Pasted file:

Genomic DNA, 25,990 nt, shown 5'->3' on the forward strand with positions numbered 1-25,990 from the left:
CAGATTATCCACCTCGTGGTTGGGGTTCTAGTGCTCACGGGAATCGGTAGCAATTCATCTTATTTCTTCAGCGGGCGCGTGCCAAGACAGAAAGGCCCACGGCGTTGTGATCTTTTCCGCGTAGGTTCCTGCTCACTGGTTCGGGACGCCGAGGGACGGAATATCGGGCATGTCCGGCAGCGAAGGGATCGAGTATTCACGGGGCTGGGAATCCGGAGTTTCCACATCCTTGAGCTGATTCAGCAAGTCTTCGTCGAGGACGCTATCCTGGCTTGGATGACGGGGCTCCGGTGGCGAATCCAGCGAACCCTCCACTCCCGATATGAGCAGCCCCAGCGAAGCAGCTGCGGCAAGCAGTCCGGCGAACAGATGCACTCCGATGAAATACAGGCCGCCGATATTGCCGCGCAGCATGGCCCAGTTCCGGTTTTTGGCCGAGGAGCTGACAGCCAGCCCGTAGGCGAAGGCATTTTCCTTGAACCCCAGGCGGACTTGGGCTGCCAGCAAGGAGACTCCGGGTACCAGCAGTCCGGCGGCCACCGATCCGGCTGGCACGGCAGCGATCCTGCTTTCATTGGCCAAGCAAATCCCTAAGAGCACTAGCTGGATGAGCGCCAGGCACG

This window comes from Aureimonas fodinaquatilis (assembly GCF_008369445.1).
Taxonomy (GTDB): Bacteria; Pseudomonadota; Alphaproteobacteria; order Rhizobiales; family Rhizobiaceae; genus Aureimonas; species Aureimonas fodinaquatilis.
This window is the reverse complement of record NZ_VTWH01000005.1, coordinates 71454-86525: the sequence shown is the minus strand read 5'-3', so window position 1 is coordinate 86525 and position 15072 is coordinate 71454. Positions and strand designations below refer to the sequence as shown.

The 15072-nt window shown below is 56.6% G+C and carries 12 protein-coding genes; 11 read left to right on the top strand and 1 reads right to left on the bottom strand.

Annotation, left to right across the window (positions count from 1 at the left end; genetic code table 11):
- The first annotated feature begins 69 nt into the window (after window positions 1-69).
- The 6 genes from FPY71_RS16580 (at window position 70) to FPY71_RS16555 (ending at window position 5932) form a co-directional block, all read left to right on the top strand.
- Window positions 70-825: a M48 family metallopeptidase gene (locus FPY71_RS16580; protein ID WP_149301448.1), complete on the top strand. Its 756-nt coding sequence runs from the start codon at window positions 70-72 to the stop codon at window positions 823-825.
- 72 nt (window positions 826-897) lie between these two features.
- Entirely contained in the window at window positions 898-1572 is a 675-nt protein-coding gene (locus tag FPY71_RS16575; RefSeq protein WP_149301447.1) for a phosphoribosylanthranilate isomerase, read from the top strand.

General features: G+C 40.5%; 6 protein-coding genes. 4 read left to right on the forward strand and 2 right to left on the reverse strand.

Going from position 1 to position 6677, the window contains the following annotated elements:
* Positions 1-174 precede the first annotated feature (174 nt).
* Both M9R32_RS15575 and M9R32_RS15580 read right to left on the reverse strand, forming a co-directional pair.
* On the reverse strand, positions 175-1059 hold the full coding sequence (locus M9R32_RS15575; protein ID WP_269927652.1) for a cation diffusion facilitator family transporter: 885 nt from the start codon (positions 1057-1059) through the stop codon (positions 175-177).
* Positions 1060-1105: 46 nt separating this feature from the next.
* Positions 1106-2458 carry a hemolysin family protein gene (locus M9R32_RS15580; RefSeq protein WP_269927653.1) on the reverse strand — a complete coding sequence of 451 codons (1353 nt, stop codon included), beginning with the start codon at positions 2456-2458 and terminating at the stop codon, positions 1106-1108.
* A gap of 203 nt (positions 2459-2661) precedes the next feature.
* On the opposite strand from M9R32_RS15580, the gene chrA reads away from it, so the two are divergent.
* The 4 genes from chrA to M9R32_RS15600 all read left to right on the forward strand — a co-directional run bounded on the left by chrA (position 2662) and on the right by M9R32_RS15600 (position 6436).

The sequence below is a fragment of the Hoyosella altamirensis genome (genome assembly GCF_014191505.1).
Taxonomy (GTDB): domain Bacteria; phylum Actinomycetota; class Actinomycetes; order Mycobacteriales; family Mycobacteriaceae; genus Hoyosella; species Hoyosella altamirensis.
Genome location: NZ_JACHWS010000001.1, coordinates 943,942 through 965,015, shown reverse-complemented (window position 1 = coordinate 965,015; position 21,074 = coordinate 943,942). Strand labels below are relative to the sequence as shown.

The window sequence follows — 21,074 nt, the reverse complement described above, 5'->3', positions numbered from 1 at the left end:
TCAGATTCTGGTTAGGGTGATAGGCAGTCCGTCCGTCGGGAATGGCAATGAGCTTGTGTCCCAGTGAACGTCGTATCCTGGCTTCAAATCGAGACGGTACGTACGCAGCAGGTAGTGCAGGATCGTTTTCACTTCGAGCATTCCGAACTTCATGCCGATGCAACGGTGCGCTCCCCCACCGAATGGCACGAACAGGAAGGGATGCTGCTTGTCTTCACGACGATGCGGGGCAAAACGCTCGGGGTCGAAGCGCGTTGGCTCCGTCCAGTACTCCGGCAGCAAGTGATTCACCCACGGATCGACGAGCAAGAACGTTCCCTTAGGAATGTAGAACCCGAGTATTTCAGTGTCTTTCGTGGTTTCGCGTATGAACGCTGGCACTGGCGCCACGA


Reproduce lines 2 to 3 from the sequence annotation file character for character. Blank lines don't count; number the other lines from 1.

CAGATTATCCACCTCGTGGTTGGGGTTCTAGTGCTCACGGGAATCGGTAGCAATTCATCTTATTTCTTCAGCGGGCGCGTGCCAAGACAGAAAGGCCCACGGCGTTGTGATCTTTTCCGCGTAGGTTCCTGCTCACTGGTTCGGGACGCCGAGGGACGGAATATCGGGCATGTCCGGCAGCGAAGGGATCGAGTATTCACGGGGCTGGGAATCCGGAGTTTCCACATCCTTGAGCTGATTCAGCAAGTCTTCGTCGAGGACGCTATCCTGGCTTGGATGACGGGGCTCCGGTGGCGAATCCAGCGAACCCTCCACTCCCGATATGAGCAGCCCCAGCGAAGCAGCTGCGGCAAGCAGTCCGGCGAACAGATGCACTCCGATGAAATACAGGCCGCCGATATTGCCGCGCAGCATGGCCCAGTTCCGGTTTTTGGCCGAGGAGCTGACAGCCAGCCCGTAGGCGAAGGCATTTTCCTTGAACCCCAGGCGGACTTGGGCTGCCAGCAAGGAGACTCCGGGTACCAGCAGTCCGGCGGCCACCGATCCGGCTGGCACGGCAGCGATCCTGCTTTCATTGGCCAAGCAAATCCCTAAGAGCACTAGCTGGATGAGCGCCAGGCACG

This window comes from Aureimonas fodinaquatilis (assembly GCF_008369445.1).